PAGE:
Police have used the word “exorcism” to describe the ritualistic death of two toddlers in Germantown this month, allegedly at the hand of their mother and her roommate.
The mother, Zakieya Avery, 28, and Monifa Sanford, 21, are accused of killing two of Avery’s children — 2-year-old Zyana Harris and 1-year-old Norell N. Harris.
The women also stabbed Avery’s two other children — a 5-year-old girl and an 8-year-old boy — but those children are expected to survive, according to police.
Police said Avery and Sanford appear to have genuinely believed in demons. They met at a Germantown church, and were part of a group that called itself the “Demon Assassins” and had held exorcisms in the past, according to police.
Darryl Joyce, the pastor of the church, Exousia Ministries, said in a sermon Sunday Avery and Sanford had not been members of the church for several months. He said all of his members were grieving the women’s alleged actions, and that they had not been sanctioned in any form and were not in accordance with the teachings of his church.
Local experts say the actions the women are accused of committing in the toddlers’ deaths are far outside the rites or traditions in religious institutions today.
According to Philip Soergel, a history of religious studies professor at the University of Maryland, College Park, exorcisms played a prominent role in Catholic and Protestant faiths in the 16th and 17th centuries, but the rites used in the two Christian branches differed widely.
In the Catholic tradition, for example, the rite of exorcism was codified in the “Rituale Romanum,” or Roman Rite. Priests used salt, a crucifix, the eucharist (bread believed to become Jesus’s body), oil and holy water, along with a recitation of prayers, he said.
“Then, they would just keep repeating these prayers,” Soergel said.
He explained that priests were warned not to argue or converse with demons, but command them to submit to God’s authority and to leave the body of the person they had possessed or attacked.
Protestant rites were more fluid and more centered on the faith of the congregation as a means to expel a Satanic force, he said. In their exorcisms, they used prayer, Bible readings and hymns to to expel demons from a person manifesting signs of being “possessed.” In the past, demonic possession was blamed for physical ailments or behaviors like speaking in unrecognizable languages, eating glass, levitating, performing self-mutilation, depression, and other psychological ailments.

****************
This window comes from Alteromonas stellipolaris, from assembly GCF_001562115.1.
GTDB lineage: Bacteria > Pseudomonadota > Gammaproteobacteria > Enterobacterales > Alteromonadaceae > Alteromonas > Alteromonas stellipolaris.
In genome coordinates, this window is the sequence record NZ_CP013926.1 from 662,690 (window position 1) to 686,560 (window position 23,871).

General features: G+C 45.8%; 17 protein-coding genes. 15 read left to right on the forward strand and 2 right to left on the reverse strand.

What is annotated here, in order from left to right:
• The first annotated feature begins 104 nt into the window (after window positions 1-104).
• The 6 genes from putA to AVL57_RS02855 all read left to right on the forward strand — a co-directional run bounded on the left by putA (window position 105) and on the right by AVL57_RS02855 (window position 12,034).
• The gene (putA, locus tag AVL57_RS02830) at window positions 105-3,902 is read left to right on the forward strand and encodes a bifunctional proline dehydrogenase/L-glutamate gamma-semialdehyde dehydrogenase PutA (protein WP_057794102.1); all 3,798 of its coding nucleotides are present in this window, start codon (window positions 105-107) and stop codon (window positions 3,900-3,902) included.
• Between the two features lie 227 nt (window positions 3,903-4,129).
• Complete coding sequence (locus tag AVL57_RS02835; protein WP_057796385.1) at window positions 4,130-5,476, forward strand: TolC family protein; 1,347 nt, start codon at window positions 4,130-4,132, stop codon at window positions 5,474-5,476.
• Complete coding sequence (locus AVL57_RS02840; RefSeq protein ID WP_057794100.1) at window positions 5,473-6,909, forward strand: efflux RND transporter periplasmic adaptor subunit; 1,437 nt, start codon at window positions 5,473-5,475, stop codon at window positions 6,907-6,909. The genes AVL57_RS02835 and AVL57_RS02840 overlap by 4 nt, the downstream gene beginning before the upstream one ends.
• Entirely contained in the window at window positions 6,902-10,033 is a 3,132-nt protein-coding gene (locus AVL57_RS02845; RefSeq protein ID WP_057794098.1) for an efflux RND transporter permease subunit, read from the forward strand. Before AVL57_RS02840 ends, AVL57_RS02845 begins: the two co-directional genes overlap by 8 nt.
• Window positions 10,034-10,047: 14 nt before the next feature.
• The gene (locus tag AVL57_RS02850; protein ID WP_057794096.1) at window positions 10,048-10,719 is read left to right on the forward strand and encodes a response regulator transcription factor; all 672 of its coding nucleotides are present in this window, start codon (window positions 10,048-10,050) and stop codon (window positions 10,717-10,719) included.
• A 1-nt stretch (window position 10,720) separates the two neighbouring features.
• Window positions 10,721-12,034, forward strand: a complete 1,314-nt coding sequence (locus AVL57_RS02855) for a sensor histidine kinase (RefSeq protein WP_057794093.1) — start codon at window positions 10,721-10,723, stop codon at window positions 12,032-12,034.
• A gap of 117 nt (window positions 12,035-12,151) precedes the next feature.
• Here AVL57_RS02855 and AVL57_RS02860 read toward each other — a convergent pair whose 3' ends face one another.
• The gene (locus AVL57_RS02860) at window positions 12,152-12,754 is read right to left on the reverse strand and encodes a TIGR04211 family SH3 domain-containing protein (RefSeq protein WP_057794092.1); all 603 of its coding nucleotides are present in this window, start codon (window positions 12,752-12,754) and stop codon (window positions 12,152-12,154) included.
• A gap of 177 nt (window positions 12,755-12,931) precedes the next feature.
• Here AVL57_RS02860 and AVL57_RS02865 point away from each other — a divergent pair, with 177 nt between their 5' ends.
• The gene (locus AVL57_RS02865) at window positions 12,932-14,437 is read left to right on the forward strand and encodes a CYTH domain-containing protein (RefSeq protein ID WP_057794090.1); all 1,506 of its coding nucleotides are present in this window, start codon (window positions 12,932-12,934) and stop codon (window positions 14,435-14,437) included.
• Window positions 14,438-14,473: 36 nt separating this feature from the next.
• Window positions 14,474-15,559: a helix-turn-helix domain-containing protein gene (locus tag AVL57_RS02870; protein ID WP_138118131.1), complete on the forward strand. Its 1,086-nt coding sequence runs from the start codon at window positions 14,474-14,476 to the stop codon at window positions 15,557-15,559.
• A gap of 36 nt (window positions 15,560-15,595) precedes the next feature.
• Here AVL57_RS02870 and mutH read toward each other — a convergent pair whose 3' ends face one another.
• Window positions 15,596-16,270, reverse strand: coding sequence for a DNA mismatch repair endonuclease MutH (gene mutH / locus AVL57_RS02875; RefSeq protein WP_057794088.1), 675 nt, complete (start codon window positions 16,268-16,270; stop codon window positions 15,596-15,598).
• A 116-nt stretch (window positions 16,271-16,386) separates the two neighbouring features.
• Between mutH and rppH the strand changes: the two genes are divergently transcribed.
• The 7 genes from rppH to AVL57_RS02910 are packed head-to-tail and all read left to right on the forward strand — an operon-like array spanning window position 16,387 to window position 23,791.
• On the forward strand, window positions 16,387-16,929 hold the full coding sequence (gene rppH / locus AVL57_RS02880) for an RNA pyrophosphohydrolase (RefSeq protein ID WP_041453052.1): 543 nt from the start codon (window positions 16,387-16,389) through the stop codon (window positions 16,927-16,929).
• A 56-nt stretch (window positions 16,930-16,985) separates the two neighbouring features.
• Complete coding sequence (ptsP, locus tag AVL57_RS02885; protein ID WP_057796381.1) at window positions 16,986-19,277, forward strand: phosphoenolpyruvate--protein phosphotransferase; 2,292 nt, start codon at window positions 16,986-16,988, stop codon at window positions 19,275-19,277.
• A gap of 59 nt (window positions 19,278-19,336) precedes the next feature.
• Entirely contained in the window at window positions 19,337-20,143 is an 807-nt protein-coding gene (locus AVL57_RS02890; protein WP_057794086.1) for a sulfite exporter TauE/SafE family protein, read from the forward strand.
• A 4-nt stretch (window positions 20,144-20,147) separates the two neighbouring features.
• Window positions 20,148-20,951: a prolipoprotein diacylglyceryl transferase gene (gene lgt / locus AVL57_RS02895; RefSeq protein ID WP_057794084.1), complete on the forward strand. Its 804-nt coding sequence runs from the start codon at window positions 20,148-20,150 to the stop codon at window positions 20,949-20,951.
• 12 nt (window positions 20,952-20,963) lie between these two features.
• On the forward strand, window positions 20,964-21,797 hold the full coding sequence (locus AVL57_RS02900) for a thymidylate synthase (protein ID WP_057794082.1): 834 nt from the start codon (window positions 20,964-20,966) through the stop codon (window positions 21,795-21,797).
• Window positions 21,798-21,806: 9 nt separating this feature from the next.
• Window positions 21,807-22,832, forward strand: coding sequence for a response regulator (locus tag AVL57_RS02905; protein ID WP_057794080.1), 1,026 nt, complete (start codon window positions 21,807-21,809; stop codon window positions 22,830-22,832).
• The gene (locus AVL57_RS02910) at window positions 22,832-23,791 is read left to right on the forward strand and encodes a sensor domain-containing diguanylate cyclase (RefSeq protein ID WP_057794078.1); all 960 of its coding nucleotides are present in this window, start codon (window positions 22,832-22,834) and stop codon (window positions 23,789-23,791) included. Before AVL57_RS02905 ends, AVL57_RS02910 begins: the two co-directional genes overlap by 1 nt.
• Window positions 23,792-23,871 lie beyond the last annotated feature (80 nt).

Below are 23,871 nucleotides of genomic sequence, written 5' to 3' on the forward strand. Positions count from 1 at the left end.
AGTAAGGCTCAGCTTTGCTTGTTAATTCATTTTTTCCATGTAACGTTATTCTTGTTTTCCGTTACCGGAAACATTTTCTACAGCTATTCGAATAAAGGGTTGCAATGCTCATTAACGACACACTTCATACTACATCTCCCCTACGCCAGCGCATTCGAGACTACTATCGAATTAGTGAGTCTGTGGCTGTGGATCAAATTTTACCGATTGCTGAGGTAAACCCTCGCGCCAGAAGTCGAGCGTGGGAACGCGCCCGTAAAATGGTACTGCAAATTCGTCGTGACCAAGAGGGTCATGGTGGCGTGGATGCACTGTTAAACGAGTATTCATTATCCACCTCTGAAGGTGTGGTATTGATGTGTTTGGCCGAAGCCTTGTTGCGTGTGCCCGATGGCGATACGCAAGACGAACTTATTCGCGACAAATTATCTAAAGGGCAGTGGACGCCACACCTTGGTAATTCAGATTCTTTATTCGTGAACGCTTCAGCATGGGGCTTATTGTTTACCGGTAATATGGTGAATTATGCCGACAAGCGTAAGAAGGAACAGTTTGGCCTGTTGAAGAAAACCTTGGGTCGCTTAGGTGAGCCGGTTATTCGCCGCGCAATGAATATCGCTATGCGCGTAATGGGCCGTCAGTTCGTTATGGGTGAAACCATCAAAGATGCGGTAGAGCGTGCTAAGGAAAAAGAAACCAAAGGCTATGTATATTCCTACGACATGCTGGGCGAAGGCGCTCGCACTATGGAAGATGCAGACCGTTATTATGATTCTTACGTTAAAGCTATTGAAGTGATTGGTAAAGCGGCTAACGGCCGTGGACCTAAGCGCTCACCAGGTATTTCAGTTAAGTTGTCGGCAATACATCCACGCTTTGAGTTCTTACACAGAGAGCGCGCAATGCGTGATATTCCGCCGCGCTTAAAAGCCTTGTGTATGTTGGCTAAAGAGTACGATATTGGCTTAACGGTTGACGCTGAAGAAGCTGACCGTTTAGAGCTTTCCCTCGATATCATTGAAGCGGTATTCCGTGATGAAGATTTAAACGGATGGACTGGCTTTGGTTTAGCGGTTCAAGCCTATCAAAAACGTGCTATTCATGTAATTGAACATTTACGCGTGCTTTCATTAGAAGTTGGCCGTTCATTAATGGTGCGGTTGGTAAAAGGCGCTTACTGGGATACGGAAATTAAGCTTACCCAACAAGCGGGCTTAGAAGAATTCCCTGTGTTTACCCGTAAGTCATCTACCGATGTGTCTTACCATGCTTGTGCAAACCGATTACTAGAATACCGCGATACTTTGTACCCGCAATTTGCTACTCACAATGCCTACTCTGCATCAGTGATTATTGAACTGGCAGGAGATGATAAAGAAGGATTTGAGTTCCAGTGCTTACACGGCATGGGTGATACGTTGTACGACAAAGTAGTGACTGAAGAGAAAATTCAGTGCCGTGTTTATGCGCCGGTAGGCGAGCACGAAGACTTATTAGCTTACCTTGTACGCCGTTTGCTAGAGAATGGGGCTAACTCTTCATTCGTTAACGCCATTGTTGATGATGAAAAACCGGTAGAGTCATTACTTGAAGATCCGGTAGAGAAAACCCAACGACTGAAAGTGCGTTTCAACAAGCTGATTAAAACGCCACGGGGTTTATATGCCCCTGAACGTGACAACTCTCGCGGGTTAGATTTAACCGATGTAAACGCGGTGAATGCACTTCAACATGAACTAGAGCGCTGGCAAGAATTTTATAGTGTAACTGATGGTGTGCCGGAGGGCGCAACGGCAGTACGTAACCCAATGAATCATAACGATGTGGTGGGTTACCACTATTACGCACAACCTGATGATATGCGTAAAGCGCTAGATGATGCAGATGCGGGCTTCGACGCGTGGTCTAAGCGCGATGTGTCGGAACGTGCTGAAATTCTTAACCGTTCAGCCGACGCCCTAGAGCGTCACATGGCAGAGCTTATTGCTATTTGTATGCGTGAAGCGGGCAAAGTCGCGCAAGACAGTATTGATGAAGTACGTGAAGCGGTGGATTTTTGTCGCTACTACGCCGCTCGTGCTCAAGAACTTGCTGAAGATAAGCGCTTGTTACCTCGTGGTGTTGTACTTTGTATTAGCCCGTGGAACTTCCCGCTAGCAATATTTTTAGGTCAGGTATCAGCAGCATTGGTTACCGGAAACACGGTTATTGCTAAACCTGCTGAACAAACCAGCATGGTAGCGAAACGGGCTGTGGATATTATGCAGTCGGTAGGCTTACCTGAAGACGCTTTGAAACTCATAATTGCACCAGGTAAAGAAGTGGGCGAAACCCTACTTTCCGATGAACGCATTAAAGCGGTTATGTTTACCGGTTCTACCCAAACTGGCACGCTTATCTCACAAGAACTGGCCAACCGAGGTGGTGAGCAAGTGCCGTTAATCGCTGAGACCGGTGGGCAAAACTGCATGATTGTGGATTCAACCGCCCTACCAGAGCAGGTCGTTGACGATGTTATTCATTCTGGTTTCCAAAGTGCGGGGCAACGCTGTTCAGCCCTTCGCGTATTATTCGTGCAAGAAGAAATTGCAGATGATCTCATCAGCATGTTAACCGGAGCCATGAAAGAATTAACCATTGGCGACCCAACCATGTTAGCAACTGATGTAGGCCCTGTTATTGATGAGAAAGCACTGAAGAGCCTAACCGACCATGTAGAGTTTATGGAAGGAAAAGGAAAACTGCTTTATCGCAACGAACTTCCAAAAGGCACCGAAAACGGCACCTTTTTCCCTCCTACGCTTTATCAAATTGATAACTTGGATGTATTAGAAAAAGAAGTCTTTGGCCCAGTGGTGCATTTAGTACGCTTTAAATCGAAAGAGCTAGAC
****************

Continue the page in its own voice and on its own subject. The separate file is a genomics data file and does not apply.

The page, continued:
“These beliefs derive from the notion that evil is a tangible force and has real power over people’s lives,” Soergel said.
The Archdiocese of Washington, D.C. declined to talk to The Gazette about exorcisms, saying that Sanford and Avery were not Catholics.
“Religion, including exorcisms, are functional, intended to help people deal with problems of everyday life,” said William Stuart, a University of Maryland, College Park, professor who has taught about the anthropology of good and evil and attended exorcisms performed locally for his research.
His research was based off of a pastor who came from the south and performed exorcisms at a Baptist church in Montgomery County, Stuart said. Stuart observed about a dozen such rituals in Montgomery County from 1995 to 2005, he said.
“Some of the exorcisms were very functional,” he said, of the ones he observed. “They worked — I don’t mean they saw spirits of any sort, but many of them — concluded they had been released from a possessing spirit,” he said.
“In principal, major religions have a place for soul possessions and the minions of the devil coming against you. ... It’s part and parcel of the grand cosmic battle of good and evil,” he said.
On Jan. 17, police found the bodies of two toddlers washed and wrapped in blankets.
The women believed the children had been possessed by demons that they tried to expel. First, they tried to snap the children’s necks, then they choked them, and finally stabbed them, authorities said. The women told police the children’s eyes turned black and they saw the demon “skipping from child to child,” Montgomery County State’s Attorney John McCarthy said at Avery’s bail review on Jan. 21.
According to Stuart, there is a historical basis for exorcisms that cured an afflicted person and exorcisms that killed them.
“Epidemic” or lethal exorcisms have historical precedent in cases like the Salem witch trials or the Inquisition, he said. The people in those situations “were much more inclined to be violent and to kill rather than to cure,” he said.
In the Salem witch trials, for example, people who killed women they believed of being witches or heretics felt they were experiencing something “very, very traumatic,” he said.
“There were number of social dislocations — they felt they couldn’t control lives or get a fair deal. They concluded ominous and malevolent spirits possessing people... it was considered so ominous, that once identified, witches were killed, not cured,” he said.
In his research in Montgomery County, he saw “endemic” exorcisms. “The upshot would be to cure, rather than kill,” he explained.
Today, many religious groups believe exorcisms are a defunct tool that was used in a spiritual battle that took place hundreds — if not thousands — of years ago, he said. Others — particularly some Protestant churches, like those that believe in “gifts of the spirit,” like speaking in tongues or “faith healings” or other spiritual elements — still perform various versions of the rite.
Stuart said that the exorcisms he saw in Montgomery County were all ones where the goal was to cure the afflicted person.
Soergel, the professor of religious history, said weapons play no part in current rites.
“I’ve never heard of someone bringing a knife to an exorcism,” he said.